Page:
Generative AI

AI music models Suno, Udio sued by Sony, Universal, and Warner – report

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AI music models Suno, Udio sued by Sony, Universal, and Warner – report

AI. An AI (Artificial Intelligence) sign is seen at the World Artificial Intelligence Conference (WAIC) in Shanghai, China July 6, 2023

Aly Song/Reuters

Reuters reports that these lawsuits, spearheaded by the Recording Industry Association of America, are the first to target music-generating AI

Sony Music, Universal Music Group, and Warner Records have filed legal action against Suno and Udio, owners of AI music models, for mass copyright infringement, as reported by Reuters, Monday, June 24. The major record labels stated that Suno and Udio allegedly used their music, without permission, to train their AI music models.

If the companies’ requests were to be granted, the two AI companies would be barred from using their songs in the future and imposed a fine of $150,000 per song. The accusations stated that Suno copied 662 songs and Udio copied 1,670. 

Udio, by former GoogleMind Engineers, can demonstrate emotions in its vocals, according to Tom’s Guide. 

Suno reportedly excels in realistic voices as well, approaching music similarly to large language models like ChatGPT. According to Rolling Stone, Suno analyzes the human language in songs and breaks it into tokens, which then are ultimately reconstructed when the AI model generates music.

The legal suit, spearheaded by the Recording Industry Association of America (RIAA), explained that their AI services could reproduce vocals from artists such as ABBA, Bruce Springsteen, and Michael Jackson – “indistinguishable” from their real-life counterparts.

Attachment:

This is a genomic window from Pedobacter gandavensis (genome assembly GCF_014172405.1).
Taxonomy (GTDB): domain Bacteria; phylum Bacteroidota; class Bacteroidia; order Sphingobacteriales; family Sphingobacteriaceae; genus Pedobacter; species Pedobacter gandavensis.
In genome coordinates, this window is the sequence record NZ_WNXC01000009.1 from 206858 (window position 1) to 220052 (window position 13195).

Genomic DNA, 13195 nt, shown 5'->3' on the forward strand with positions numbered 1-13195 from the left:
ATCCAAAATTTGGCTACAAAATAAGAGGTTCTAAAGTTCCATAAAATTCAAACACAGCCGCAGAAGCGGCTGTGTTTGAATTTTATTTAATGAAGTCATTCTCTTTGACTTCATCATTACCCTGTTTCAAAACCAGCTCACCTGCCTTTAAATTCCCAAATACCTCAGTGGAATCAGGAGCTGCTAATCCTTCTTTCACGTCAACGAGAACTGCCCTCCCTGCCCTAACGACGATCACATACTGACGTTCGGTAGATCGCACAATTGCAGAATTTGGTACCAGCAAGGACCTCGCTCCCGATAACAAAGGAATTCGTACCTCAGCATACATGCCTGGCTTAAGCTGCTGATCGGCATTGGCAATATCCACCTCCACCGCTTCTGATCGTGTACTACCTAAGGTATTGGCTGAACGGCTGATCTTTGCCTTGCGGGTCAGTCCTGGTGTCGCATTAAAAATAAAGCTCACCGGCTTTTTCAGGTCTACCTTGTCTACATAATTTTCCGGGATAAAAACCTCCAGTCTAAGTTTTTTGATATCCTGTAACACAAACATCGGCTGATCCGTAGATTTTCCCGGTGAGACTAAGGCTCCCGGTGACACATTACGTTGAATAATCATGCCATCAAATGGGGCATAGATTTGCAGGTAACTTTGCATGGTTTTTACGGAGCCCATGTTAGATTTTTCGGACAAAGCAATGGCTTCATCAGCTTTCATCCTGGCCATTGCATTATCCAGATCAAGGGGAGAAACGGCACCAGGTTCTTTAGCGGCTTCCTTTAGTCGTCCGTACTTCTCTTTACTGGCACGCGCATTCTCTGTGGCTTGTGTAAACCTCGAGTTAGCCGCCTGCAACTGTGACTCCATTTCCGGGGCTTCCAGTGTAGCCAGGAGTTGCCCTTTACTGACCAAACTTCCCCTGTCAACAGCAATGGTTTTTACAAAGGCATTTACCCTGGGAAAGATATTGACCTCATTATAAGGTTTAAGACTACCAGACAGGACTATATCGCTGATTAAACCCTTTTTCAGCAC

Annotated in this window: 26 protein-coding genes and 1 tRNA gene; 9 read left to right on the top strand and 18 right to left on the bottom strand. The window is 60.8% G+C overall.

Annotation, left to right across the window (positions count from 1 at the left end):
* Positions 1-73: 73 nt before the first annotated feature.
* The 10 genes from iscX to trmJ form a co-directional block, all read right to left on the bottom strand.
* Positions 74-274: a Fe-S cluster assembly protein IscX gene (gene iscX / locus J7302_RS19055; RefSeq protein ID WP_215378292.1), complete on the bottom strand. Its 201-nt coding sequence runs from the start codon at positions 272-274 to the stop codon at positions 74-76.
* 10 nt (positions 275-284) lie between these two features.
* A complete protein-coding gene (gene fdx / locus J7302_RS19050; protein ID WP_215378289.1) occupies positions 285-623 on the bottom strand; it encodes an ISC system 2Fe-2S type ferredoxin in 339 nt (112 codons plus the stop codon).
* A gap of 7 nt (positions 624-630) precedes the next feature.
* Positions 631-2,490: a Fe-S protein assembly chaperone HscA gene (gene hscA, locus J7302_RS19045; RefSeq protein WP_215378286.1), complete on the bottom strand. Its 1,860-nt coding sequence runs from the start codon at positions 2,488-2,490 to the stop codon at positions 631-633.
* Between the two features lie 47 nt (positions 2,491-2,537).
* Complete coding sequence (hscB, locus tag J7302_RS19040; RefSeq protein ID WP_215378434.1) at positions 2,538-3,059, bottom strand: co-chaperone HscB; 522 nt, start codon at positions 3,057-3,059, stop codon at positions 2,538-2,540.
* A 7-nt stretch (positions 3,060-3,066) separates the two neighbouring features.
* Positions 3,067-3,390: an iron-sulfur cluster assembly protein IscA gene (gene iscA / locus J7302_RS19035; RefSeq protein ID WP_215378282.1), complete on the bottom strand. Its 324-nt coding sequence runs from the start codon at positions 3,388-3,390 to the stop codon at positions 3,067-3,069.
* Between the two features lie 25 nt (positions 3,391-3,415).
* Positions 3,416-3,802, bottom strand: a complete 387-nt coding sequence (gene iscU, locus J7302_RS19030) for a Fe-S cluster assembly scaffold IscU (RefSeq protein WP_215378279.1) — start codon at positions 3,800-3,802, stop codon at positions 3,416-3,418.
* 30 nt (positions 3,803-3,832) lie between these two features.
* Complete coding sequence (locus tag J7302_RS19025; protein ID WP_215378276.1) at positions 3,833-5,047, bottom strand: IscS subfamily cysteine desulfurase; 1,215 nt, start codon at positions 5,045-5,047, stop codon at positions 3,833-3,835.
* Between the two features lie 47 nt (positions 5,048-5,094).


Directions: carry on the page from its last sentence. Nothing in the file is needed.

Reuters further reported that the music companies fear that these AI models will harm human artists’ works with the aim of “drowning them out.”

In a written statement, Suno chief executive Mikey Shulman said, “Our technology is transformative; it is designed to generate completely new outputs, not to memorize and regurgitate pre-existing content.” 

Meanwhile, the CEO of the RIAA said in a statement, “Unlicensed services like Suno and Udio that claim it’s ‘fair’ to copy an artist’s life’s work and exploit it for their own profit without consent or pay set back the promise of genuinely innovative AI for us all.” 

This is not the first development in the saga of music labels against AI. As recounted by Ars Technica, attempts have been made by record labels and artists to combat the increasing use of AI in the music industry. 

The most notable example of this AI controversy was the open letter signed by artists like Metro Boomin, Billie Eilish, and Kate Hudson, declaring that “some platforms and developers are employing AI to sabotage creativity and undermine artists, songwriters, musicians and shareholders.”

Tensions between AI and humans have also emerged in recent years in fields like writing. Eight months ago, The Guardian detailed the story of the Writers Guild of America’s triumph against the Alliance of Motion Picture and Television Producers, allowing them to place the proper regulations to prevent AI misuse. – Rav Ayag/

Rav Ayag is a Tech and Features intern at Rappler. He is an incoming senior at the Ateneo de Manila University in the Bachelor of Fine Arts Creative Writing program. 

This story was vetted by a reporter and an editor.

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